Overall, students in schools with the grit curriculum were more likely to engage in challenging tasks, persevere after negative feedback, set goals and engage in skill-building activities, as well as score better on math tests. The grit curriculum helped to close gender gaps in the willingness to compete both before and after receiving feedback. However, the curriculum diminished students’ sympathy towards others who were unsuccessful.

Increased grit: Students in schools with the grit curriculum were more likely to opt for a difficult, high-reward task when offered the choice against an easier, low-reward alternative. They were also more likely to re-attempt the difficult task after receiving negative performance feedback. In addition, these students were more likely to succeed at the challenging task during the second visit, suggesting that they exerted more effort to improve their performance than students in comparison schools, likely by using practice materials. Researchers hypothesize that the grit curriculum increased students’ beliefs that abilities were malleable and could be improved through goal-setting and hard work, leading to higher test scores.

Willingness to compete: After participating in the grit curriculum, both boys and girls were more willing to compete in the first round of the addition task, suggesting that competitiveness is malleable. Girls in treatment schools were 14 percentage points (41 percent) more likely to compete in the first round relative to girls who did not participate in the grit curriculum, of whom 34 percent competed. Boys in treatment schools were 8.6 percentage points (20 percent) more likely to compete relative to boys who did not participate, of whom 42 percent competed. Researchers posit that students were more likely to compete because the grit curriculum made them more optimistic about their own performance.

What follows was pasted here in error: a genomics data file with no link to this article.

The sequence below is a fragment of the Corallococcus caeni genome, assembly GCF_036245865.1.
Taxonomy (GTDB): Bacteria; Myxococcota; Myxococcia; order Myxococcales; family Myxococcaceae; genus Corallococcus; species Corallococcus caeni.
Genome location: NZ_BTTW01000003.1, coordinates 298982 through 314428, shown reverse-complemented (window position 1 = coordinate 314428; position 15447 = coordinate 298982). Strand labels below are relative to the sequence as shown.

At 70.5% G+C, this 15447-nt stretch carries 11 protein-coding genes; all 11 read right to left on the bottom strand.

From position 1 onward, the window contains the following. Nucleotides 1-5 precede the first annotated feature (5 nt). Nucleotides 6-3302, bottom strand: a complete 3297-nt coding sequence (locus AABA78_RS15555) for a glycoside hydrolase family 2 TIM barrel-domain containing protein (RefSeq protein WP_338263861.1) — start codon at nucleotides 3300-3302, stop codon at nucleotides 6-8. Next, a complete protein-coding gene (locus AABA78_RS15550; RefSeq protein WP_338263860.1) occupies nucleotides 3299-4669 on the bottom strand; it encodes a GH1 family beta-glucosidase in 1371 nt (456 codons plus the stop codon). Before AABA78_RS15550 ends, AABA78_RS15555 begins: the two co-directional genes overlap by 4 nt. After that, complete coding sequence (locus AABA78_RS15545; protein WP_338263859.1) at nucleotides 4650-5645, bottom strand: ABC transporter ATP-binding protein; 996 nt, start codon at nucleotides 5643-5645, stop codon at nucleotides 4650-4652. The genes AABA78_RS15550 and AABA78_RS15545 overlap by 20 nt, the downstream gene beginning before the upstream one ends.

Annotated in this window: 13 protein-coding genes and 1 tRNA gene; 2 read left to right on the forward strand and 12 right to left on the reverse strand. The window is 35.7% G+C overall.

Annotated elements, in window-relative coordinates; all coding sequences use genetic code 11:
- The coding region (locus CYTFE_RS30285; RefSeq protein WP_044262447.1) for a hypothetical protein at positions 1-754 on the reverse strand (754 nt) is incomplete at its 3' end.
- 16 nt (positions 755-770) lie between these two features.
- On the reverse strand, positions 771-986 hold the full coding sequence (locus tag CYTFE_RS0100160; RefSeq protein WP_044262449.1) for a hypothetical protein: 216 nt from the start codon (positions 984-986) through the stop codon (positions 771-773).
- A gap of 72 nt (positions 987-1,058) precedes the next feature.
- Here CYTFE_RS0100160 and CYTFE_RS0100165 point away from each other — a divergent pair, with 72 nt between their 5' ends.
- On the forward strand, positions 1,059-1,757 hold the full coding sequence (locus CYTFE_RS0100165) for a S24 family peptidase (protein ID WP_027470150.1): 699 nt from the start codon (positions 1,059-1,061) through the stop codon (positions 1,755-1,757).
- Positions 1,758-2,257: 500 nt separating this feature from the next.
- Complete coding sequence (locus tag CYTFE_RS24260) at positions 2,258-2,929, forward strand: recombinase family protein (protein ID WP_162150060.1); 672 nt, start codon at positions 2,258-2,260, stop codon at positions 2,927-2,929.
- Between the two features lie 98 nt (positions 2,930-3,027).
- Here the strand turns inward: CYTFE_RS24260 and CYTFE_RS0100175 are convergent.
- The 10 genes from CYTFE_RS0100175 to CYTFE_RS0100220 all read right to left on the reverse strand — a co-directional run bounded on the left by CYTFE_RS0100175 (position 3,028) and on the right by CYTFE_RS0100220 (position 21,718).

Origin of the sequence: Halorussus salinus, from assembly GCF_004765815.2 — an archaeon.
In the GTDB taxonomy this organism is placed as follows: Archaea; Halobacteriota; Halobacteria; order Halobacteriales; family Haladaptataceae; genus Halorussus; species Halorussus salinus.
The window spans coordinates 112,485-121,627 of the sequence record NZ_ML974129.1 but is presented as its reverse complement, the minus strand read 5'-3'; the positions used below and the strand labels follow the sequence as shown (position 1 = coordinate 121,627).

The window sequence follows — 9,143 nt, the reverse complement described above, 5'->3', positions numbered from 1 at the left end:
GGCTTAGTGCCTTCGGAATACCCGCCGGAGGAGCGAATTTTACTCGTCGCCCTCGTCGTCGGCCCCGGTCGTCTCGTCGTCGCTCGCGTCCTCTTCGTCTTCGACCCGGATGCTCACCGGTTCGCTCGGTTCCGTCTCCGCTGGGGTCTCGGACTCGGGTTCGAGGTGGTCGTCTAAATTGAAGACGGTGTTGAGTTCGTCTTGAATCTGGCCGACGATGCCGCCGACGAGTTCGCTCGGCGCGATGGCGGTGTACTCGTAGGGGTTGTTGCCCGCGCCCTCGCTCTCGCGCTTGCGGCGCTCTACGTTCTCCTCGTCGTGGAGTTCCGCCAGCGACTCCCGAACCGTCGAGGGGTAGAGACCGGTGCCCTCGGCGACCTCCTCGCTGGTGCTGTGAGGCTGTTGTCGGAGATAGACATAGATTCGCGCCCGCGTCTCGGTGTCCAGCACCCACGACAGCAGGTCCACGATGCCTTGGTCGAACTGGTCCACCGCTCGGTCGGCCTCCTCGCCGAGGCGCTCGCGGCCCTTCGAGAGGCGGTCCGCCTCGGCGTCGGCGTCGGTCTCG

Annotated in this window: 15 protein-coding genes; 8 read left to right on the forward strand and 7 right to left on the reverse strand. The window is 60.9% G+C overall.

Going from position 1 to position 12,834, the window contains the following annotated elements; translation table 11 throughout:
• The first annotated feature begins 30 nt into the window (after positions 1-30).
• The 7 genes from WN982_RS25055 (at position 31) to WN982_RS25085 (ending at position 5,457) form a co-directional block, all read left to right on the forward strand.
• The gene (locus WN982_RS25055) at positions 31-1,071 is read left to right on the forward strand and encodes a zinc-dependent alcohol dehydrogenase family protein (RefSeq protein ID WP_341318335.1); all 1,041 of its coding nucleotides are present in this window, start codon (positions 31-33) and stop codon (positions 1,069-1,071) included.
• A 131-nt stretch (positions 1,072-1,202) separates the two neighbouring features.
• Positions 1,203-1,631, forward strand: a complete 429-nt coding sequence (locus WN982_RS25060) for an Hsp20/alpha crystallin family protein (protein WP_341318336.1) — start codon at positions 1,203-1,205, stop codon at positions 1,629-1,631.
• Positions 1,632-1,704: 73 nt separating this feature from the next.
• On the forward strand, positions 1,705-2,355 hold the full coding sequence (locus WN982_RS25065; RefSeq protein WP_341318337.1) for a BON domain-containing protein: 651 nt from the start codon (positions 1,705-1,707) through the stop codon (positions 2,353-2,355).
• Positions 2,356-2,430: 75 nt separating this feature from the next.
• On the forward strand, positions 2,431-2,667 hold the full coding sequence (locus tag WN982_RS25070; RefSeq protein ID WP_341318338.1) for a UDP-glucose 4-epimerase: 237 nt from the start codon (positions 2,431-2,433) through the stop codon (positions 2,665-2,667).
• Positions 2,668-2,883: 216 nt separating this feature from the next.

Closing the gender gap in willingness to compete: Regardless of whether they received positive or negative feedback, girls in the intervention schools were about 15 percentage points (37.5 percent) more likely to compete in the second round of the addition task than girls in comparison schools, of whom 40 percent competed. Moreover, girls who were more likely to succeed were more likely to compete. The program had no impact on boys’ willingness to compete after receiving feedback, meaning that the grit curriculum eliminated the gender gap in competitiveness.

Grades and test scores: The grit curriculum had large impacts on students’ test scores. Immediately after the intervention, researchers estimated an increase of 0.31 standard deviations on math scores and 0.13 standard deviations on verbal scores for Sample B. Results also suggest that the positive impacts on math scores persisted for at least 2.5 years in Sample A and 1.5 years in Sample B.

Altruistic behavior: When asked to donate to “unlucky” students, there was no difference in giving between students in intervention schools and those in the comparison group. However, curriculum students were 11 percentage points less likely to donate when asked to give to an “unsuccessful” student, compared to 36 percent of students in the comparison group (a 30 percent decline). Thus, while the intervention did not have an impact on the overall levels of generosity amongst students, it led to less sympathy towards those who had been given the chance to succeed but nevertheless failed. Researchers hypothesize that students’ shifting beliefs about the role of hard work versus innate ability drove this change in altruistic behavior. Students who participated in the grit curriculum were more likely to attribute failure to insufficient effort, rather than low ability, and therefore felt less sympathy towards those who had been unsuccessful.